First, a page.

Cigar Cutting Newbie

Q. I am new to fine cigars. Have been buying off the store shelves. I have the man behind the counter cut the end for me. How much should be cut, or is putting a hole in the end better? I would like to do this myself. Could you recommend a tool for this task?
Thank you,
Dan

A. YOU should cut your cigars, and it’s quite simple. I suggest you use a double-blade cutter – one of good quality that will hold up over time, like the XiKAR cigar cutters – but as long as it’s sharp, that’s the key.

Basically, you want to “pop” the cap off the head of the cigar. Also, the more area you expose on the head, the better the cigar will smoke. Using a punch (hole-in-the-head-type) cutter can concentrate the smoke and cause the tars to buildup, which can make the cigar bitter. Carefully place the cutter over the cap and try to sheer off the head. Basically, you want to “scalp” the cigar.  If it has a good cap, it will pop off in a little tobacco disc. Even if you don’t get all of it, a good, sharp cutter will permit you to trim the head further without cutting too much. It takes a little practice, but you should have it down in no time.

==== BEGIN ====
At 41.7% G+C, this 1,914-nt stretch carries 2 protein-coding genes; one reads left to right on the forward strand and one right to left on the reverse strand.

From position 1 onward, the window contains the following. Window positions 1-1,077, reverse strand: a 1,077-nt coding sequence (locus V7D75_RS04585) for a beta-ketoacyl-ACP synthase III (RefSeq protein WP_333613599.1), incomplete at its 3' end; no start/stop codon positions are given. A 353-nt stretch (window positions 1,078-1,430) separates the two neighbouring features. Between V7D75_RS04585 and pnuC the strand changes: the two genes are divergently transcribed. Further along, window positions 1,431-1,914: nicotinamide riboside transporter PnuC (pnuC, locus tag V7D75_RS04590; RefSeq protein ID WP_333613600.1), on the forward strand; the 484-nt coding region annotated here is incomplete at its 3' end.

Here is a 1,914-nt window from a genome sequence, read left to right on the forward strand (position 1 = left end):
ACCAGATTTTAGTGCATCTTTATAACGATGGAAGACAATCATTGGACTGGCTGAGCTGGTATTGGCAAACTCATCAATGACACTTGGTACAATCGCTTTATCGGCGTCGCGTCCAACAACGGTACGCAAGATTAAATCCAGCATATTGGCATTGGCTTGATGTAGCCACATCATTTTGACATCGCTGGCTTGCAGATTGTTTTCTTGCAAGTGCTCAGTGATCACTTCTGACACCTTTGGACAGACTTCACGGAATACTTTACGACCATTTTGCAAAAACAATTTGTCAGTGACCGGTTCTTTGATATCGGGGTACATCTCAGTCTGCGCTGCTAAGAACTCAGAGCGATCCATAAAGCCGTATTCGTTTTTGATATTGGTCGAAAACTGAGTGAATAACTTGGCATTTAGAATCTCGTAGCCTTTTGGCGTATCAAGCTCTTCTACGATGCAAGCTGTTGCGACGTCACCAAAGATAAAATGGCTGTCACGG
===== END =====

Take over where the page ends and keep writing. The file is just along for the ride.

Another method is to lay the open cutter flat on a table; place the cigar’s head in the hole so it’s also resting on the table. Then snap the cutter shut. That usually sheers off the head pretty well. But be careful of the depth between the blades and the table, because you can cut too much and cause the cigar to unravel.

Actually, XiKAR also makes a cutter called the 333 Easy Cut cigar cutter (see photo) that performs the above method without having to use a tabletop. It’s pretty cool, wicked sharp, and provides just the right amount of depth.

Gary Korb

Gary Korb

Executive Editor at cigaradvisor.com

Gary Korb has been writing and editing content for CigarAdvisor.com since its debut in 2008. An avid cigar smoker for over 30 years, during the past 12 years he has worked on the marketing side of the premium cigar business as a Sr. Copywriter, blogger, and cigar reviewer. A graduate of the Newhouse School of Public Communications at Syracuse University, prior to his career in the cigar business, Gary worked in the music and video industry as a marketer and a publicist.

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